Marie Alfred Cornu

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Marie Alfred Cornu
Alfred Cornu.jpg
Born(1841-03-06)6 March 1841
Died12 April 1902(1902-04-12) (aged 61)
AwardsRumford Medal (1878)
Scientific career
Notable studentsAlbert A. Michelson[1]

Marie Alfred Cornu (French: [kɔʁny]; 6 March 1841 – 12 April 1902) was a French physicist. The French generally refer to him as Alfred Cornu.


Cornu was born at Orléans to François Cornu and Sophie Poinsellier.[2] He was educated at the École polytechnique and the École des mines. Upon the death of Émile Verdet in 1866, Cornu became, in 1867, Verdet's successor as professor of experimental physics at the École polytechnique, where he remained throughout his life. Although he made various excursions into other branches of physical science, undertaking, for example, with Jean-Baptistin Baille about 1870 a repetition of Cavendish's experiment for determining the gravitational constant G, his original work was mainly concerned with optics and spectroscopy. In particular he carried out a classical redetermination of the speed of light by A. H. L. Fizeau's method (see Fizeau-Foucault Apparatus), introducing various improvements in the apparatus, which added greatly to the accuracy of the results. This achievement won for him, in 1878, the prix Lacaze and membership of the French Academy of Sciences (l'Académie des sciences), and the Rumford Medal of the Royal Society in England. In 1892, he was elected a member of the Royal Swedish Academy of Sciences. In 1896, he became president of the French Academy of Sciences. Cornu was the President of the Société Astronomique de France (SAF), the French astronomical society, from 1897-1899.[3] In 1899, at the jubilee commemoration of Sir George Stokes, he was Rede lecturer at Cambridge, his subject being the wave theory of light and its influence on modern physics; and on that occasion the honorary degree of D.Sc. was conferred on him by the university. He died at Romorantin on 12 April 1902.[4]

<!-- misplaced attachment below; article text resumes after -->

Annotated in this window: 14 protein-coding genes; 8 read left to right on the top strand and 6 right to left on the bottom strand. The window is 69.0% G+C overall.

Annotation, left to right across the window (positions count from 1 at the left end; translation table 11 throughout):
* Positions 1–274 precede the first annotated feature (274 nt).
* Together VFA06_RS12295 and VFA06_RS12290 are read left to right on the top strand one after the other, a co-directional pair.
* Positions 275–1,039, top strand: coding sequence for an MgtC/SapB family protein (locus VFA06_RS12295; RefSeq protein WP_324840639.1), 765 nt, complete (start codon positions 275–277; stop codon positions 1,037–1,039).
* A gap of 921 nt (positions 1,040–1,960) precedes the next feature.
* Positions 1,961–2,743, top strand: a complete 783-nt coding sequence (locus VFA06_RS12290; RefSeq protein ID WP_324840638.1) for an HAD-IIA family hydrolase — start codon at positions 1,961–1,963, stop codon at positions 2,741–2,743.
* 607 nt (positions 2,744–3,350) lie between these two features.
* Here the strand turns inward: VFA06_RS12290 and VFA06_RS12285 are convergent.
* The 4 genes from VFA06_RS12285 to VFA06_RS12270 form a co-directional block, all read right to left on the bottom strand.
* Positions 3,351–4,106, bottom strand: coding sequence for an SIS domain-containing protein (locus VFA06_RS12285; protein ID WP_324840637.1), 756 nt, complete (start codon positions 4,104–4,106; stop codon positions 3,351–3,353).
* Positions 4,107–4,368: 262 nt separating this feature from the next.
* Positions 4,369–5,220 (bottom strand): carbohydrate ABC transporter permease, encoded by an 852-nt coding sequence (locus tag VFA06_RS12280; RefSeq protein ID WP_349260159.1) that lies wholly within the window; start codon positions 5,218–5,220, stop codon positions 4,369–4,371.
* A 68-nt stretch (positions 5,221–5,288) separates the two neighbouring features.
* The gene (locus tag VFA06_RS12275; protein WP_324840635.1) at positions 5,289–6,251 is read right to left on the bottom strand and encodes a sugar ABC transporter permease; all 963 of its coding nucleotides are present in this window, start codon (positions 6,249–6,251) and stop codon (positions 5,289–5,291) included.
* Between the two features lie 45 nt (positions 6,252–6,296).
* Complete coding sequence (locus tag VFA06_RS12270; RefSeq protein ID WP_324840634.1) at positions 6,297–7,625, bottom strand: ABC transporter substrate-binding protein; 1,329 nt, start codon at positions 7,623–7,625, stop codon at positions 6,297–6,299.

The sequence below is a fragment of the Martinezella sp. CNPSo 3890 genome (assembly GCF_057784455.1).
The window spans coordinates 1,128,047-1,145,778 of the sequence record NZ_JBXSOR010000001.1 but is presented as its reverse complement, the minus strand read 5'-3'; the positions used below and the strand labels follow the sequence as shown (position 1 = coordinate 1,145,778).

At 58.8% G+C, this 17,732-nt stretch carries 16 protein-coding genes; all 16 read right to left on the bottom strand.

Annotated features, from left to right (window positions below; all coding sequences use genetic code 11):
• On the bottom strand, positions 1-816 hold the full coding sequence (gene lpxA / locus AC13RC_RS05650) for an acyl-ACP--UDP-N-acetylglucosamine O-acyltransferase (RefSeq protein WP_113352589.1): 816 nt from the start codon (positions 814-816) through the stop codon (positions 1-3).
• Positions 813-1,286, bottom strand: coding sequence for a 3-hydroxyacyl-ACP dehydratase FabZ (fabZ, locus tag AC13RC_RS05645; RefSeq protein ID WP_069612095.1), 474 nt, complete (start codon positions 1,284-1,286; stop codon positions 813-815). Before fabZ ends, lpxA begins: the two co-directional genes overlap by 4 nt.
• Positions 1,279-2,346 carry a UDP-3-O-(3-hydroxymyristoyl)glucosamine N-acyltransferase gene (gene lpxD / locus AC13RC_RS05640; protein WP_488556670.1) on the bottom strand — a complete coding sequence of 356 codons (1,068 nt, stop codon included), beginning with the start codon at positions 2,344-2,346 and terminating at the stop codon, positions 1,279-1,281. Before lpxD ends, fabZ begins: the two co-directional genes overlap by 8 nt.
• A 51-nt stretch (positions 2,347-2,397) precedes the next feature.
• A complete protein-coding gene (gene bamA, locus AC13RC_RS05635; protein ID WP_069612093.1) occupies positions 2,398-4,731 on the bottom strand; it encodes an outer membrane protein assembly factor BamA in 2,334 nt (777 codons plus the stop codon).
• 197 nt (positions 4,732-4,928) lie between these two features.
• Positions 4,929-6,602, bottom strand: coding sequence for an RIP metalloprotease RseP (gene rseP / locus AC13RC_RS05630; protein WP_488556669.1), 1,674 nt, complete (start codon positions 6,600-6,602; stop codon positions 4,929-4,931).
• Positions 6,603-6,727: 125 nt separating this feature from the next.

The Cornu spiral, a graphical device for the computation of light intensities in Fresnel's model of near-field diffraction, is named after him. The spiral (or clothoid) is also used in geometric design of roads. The Cornu depolarizer is also named after him.

Cornu developed the theory of varied line-space diffraction gratings.[5]


  1. ^ Loyd S. Swenson, Jr., The Ethereal Aether, University of Texas Press, 2013.
  2. ^ Hockey, Thomas (2009). The Biographical Encyclopedia of Astronomers. Springer Publishing. ISBN 978-0-387-31022-0. Retrieved August 22, 2012.
  3. ^ Bulletin de la Société astronomique de France, 1911, vol. 25, pp. 581-586
  4. ^ Chisholm 1911.
  5. ^ Hettrick, Michael C. (1986). "Varied Line-Space Gratings: Past, Present And Future". Diffraction Phenomena in Optical Engineering Applications. SPIE. 0560: 96–108. doi:10.1117/12.949620.